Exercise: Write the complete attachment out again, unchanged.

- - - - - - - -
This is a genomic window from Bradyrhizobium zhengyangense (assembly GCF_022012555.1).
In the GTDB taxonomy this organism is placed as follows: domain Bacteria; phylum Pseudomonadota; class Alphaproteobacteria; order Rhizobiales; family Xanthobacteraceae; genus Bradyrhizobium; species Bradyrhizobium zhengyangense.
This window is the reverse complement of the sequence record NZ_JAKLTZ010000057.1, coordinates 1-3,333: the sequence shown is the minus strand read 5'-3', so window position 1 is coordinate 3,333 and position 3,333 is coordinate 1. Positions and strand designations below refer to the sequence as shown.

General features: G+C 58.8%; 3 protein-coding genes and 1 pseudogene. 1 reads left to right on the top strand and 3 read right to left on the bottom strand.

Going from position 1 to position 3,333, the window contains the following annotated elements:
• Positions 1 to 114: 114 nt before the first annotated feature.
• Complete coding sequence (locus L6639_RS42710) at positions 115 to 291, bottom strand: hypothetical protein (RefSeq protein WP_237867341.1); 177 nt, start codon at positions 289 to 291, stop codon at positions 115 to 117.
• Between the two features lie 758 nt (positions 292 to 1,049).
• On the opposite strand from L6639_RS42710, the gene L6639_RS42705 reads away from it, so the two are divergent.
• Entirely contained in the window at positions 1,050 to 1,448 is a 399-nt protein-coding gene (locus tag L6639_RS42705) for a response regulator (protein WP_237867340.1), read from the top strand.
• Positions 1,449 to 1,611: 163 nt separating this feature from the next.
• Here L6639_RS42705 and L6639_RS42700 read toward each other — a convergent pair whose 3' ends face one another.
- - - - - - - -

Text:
This is a genomic window from Bradyrhizobium zhengyangense (assembly GCF_022012555.1).
In the GTDB taxonomy this organism is placed as follows: domain Bacteria; phylum Pseudomonadota; class Alphaproteobacteria; order Rhizobiales; family Xanthobacteraceae; genus Bradyrhizobium; species Bradyrhizobium zhengyangense.
This window is the reverse complement of the sequence record NZ_JAKLTZ010000057.1, coordinates 1-3,333: the sequence shown is the minus strand read 5'-3', so window position 1 is coordinate 3,333 and position 3,333 is coordinate 1. Positions and strand designations below refer to the sequence as shown.

General features: G+C 58.8%; 3 protein-coding genes and 1 pseudogene. 1 reads left to right on the top strand and 3 read right to left on the bottom strand.

Going from position 1 to position 3,333, the window contains the following annotated elements:
• Positions 1 to 114: 114 nt before the first annotated feature.
• Complete coding sequence (locus L6639_RS42710) at positions 115 to 291, bottom strand: hypothetical protein (RefSeq protein WP_237867341.1); 177 nt, start codon at positions 289 to 291, stop codon at positions 115 to 117.
• Between the two features lie 758 nt (positions 292 to 1,049).
• On the opposite strand from L6639_RS42710, the gene L6639_RS42705 reads away from it, so the two are divergent.
• Entirely contained in the window at positions 1,050 to 1,448 is a 399-nt protein-coding gene (locus tag L6639_RS42705) for a response regulator (protein WP_237867340.1), read from the top strand.
• Positions 1,449 to 1,611: 163 nt separating this feature from the next.
• Here L6639_RS42705 and L6639_RS42700 read toward each other — a convergent pair whose 3' ends face one another.